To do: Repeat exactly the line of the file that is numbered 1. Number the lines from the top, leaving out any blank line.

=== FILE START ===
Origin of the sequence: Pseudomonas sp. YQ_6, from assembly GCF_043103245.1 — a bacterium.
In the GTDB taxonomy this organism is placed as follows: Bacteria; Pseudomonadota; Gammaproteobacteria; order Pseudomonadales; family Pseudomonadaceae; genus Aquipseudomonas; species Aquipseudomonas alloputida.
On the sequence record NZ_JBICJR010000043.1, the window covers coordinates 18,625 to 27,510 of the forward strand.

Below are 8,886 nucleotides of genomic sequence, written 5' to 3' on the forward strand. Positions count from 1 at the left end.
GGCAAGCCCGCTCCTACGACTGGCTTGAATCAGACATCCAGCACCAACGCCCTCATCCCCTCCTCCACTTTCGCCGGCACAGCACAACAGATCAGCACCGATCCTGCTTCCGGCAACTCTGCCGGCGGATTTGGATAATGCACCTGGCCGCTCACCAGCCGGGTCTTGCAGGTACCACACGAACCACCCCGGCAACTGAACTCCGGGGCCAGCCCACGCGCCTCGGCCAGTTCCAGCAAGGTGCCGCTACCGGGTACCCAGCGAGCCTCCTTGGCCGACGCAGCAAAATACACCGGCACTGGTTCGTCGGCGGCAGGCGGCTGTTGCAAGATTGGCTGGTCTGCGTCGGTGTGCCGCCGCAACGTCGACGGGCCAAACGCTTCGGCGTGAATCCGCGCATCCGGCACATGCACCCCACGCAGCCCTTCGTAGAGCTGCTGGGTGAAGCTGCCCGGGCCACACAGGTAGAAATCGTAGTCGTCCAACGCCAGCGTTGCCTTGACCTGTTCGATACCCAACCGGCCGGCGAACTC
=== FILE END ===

Origin of the sequence: Pseudomonas sp. YQ_6, from assembly GCF_043103245.1 — a bacterium.